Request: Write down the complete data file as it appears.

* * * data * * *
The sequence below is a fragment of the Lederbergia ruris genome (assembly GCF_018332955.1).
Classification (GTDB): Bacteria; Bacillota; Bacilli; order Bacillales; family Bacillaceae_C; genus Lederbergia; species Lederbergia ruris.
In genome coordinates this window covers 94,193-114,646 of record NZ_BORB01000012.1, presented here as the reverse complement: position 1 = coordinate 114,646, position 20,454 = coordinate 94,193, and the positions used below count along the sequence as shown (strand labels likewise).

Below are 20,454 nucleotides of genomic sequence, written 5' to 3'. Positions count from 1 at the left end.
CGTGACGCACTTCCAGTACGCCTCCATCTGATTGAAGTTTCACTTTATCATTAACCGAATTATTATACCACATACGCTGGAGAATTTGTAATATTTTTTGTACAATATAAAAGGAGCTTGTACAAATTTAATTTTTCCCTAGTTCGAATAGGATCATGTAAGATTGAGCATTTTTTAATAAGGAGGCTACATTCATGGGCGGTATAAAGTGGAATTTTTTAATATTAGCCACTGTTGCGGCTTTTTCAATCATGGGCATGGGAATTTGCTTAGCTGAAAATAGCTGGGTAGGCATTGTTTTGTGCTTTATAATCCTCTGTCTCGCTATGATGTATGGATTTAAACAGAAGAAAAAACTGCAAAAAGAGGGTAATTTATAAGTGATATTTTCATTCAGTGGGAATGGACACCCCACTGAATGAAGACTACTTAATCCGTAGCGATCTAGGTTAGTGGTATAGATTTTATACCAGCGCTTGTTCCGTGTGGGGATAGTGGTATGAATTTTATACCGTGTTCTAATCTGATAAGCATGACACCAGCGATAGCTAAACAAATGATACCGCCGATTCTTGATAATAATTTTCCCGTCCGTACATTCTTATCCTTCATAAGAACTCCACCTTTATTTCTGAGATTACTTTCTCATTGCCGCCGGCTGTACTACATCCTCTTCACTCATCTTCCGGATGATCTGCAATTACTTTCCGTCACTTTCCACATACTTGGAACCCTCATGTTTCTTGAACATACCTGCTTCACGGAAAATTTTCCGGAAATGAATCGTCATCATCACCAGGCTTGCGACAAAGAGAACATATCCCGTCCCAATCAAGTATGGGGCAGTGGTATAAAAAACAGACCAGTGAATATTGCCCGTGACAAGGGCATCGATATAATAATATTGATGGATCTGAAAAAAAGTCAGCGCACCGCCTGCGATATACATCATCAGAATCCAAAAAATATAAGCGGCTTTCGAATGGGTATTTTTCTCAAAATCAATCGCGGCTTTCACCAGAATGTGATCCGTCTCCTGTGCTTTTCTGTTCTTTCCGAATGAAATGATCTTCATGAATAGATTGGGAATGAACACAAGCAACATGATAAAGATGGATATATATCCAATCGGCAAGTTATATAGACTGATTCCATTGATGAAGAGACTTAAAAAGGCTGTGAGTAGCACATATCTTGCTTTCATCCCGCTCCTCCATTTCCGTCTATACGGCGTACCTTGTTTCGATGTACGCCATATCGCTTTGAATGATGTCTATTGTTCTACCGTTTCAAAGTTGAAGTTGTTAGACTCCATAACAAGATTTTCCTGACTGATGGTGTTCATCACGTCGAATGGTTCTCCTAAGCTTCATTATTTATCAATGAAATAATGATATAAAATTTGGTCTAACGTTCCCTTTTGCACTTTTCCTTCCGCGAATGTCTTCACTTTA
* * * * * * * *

The sequence below is a fragment of the Lederbergia ruris genome (assembly GCF_018332955.1).
Classification (GTDB): Bacteria; Bacillota; Bacilli; order Bacillales; family Bacillaceae_C; genus Lederbergia; species Lederbergia ruris.
In genome coordinates this window covers 94,193-114,646 of record NZ_BORB01000012.1, presented here as the reverse complement: position 1 = coordinate 114,646, position 20,454 = coordinate 94,193, and the positions used below count along the sequence as shown (strand labels likewise).

Below are 20,454 nucleotides of genomic sequence, written 5' to 3'. Positions count from 1 at the left end.
CGTGACGCACTTCCAGTACGCCTCCATCTGATTGAAGTTTCACTTTATCATTAACCGAATTATTATACCACATACGCTGGAGAATTTGTAATATTTTTTGTACAATATAAAAGGAGCTTGTACAAATTTAATTTTTCCCTAGTTCGAATAGGATCATGTAAGATTGAGCATTTTTTAATAAGGAGGCTACATTCATGGGCGGTATAAAGTGGAATTTTTTAATATTAGCCACTGTTGCGGCTTTTTCAATCATGGGCATGGGAATTTGCTTAGCTGAAAATAGCTGGGTAGGCATTGTTTTGTGCTTTATAATCCTCTGTCTCGCTATGATGTATGGATTTAAACAGAAGAAAAAACTGCAAAAAGAGGGTAATTTATAAGTGATATTTTCATTCAGTGGGAATGGACACCCCACTGAATGAAGACTACTTAATCCGTAGCGATCTAGGTTAGTGGTATAGATTTTATACCAGCGCTTGTTCCGTGTGGGGATAGTGGTATGAATTTTATACCGTGTTCTAATCTGATAAGCATGACACCAGCGATAGCTAAACAAATGATACCGCCGATTCTTGATAATAATTTTCCCGTCCGTACATTCTTATCCTTCATAAGAACTCCACCTTTATTTCTGAGATTACTTTCTCATTGCCGCCGGCTGTACTACATCCTCTTCACTCATCTTCCGGATGATCTGCAATTACTTTCCGTCACTTTCCACATACTTGGAACCCTCATGTTTCTTGAACATACCTGCTTCACGGAAAATTTTCCGGAAATGAATCGTCATCATCACCAGGCTTGCGACAAAGAGAACATATCCCGTCCCAATCAAGTATGGGGCAGTGGTATAAAAAACAGACCAGTGAATATTGCCCGTGACAAGGGCATCGATATAATAATATTGATGGATCTGAAAAAAAGTCAGCGCACCGCCTGCGATATACATCATCAGAATCCAAAAAATATAAGCGGCTTTCGAATGGGTATTTTTCTCAAAATCAATCGCGGCTTTCACCAGAATGTGATCCGTCTCCTGTGCTTTTCTGTTCTTTCCGAATGAAATGATCTTCATGAATAGATTGGGAATGAACACAAGCAACATGATAAAGATGGATATATATCCAATCGGCAAGTTATATAGACTGATTCCATTGATGAAGAGACTTAAAAAGGCTGTGAGTAGCACATATCTTGCTTTCATCCCGCTCCTCCATTTCCGTCTATACGGCGTACCTTGTTTCGATGTACGCCATATCGCTTTGAATGATGTCTATTGTTCTACCGTTTCAAAGTTGAAGTTGTTAGACTCCATAACAAGATTTTCCTGACTGATGGTGTTCATCACGTCGAATGGTTCTCCTAAGCTTCATTATTTATCAATGAAATAATGATATAAAATTTGGTCTAACGTTCCCTTTTGCACTTTTCCTTCCGCGAATGTCTTCACTTTA